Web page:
Asset Prices and Intergenerational Risk Sharing: the Role of Idiosyncratic Earnings Shocks
Rajnish Mehra (ed.), Handbooks in Finance; Handbook of the Equity Risk Premium (pages 565-590). Amsterdam: Elsevier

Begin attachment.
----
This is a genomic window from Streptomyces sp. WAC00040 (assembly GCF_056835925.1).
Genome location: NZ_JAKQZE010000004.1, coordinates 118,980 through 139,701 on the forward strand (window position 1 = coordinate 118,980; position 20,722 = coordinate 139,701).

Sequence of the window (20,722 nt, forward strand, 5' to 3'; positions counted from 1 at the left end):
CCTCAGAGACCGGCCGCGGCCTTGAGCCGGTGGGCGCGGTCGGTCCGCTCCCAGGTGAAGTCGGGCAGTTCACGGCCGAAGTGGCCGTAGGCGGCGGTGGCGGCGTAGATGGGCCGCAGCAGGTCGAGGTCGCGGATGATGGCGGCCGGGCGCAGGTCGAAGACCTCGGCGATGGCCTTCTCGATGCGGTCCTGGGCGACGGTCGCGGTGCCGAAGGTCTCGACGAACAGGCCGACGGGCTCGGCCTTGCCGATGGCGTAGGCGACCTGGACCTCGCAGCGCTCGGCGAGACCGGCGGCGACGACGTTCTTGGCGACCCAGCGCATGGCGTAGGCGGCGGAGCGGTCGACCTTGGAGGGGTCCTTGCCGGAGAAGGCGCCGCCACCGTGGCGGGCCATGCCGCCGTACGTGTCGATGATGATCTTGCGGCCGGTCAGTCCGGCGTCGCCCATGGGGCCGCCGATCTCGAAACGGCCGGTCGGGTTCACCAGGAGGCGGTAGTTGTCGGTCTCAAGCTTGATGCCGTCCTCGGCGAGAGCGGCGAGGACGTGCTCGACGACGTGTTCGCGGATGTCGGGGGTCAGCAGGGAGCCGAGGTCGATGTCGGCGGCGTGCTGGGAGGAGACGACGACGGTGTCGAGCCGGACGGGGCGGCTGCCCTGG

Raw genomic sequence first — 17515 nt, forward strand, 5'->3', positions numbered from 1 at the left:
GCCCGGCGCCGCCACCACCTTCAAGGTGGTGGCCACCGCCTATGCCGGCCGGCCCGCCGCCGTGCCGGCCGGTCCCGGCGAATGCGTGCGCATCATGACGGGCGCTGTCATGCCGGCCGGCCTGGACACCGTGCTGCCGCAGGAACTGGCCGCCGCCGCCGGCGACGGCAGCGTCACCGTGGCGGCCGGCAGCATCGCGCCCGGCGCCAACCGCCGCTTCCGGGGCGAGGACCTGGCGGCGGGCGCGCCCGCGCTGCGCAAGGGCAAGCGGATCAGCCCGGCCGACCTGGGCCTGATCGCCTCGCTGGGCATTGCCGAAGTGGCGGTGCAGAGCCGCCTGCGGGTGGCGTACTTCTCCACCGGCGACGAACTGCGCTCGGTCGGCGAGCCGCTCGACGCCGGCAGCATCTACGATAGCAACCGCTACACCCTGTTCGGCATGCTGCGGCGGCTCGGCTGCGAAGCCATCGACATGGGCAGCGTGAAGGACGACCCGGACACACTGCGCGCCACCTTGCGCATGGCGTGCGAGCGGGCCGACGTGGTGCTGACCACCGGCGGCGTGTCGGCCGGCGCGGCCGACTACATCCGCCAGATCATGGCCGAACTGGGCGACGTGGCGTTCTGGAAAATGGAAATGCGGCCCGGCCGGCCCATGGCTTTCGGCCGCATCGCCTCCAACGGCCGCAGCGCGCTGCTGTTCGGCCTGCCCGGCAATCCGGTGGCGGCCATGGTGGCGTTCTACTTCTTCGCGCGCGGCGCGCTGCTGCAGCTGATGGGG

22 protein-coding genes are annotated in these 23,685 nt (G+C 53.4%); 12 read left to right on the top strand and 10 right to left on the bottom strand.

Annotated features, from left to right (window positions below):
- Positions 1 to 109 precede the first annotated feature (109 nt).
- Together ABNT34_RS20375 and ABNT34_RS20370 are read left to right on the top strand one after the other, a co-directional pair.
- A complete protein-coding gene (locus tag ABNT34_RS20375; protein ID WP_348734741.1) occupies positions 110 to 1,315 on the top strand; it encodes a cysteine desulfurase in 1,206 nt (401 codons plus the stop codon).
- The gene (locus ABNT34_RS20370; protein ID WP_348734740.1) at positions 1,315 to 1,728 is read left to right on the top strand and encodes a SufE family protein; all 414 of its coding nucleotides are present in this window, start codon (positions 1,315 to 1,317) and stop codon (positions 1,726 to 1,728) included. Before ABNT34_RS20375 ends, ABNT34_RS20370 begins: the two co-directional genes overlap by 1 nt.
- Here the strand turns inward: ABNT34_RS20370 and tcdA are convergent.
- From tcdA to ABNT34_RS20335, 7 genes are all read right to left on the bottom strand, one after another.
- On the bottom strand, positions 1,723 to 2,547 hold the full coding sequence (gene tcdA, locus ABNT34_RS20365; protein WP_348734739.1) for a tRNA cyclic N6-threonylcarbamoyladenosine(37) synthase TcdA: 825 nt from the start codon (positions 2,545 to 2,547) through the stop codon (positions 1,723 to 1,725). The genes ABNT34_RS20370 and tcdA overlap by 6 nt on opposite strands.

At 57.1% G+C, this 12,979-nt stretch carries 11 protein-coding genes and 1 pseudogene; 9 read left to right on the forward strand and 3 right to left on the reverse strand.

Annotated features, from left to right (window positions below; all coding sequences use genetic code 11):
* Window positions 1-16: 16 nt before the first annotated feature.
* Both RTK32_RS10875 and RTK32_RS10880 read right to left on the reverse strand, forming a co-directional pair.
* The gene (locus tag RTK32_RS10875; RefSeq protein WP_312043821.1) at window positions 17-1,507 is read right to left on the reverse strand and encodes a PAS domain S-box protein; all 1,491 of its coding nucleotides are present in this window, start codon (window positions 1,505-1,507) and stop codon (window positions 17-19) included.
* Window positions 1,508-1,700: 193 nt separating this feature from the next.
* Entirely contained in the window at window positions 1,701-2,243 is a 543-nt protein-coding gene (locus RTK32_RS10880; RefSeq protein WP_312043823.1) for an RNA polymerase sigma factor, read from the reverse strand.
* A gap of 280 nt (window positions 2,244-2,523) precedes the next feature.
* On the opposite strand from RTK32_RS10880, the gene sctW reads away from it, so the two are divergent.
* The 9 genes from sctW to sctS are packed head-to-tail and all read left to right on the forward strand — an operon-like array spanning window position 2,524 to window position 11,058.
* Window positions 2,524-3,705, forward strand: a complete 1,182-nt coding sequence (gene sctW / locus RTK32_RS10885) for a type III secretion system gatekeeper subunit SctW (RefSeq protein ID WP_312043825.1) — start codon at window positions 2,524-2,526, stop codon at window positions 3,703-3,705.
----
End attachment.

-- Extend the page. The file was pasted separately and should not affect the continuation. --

In their seminal paper, Mehra and Prescott (1985), Rajnish Mehra and Edward Prescott were the first among many subsequent authors to suggest that non-traded labor-market risk may provide a resolution to the equity-premium puzzle. The most direct demonstration of this was Constantinides and Duffie (1996), who showed that, under certain conditions, cross-sectionally uncorrelated unit-root shocks which become more volatile during economic contractions can resolve the puzzle. We examine the robustness of this to life-cycle effects. Retired people, for instance, do not face labor-market risk. If we incorporate them, to what extent will the equity premium be resurrected? Our answer is "not very much." Our model, with realistic life cycle features, can still account for about 75% of the average equity premium and the Sharpe ratio observed on the U.S. stock market.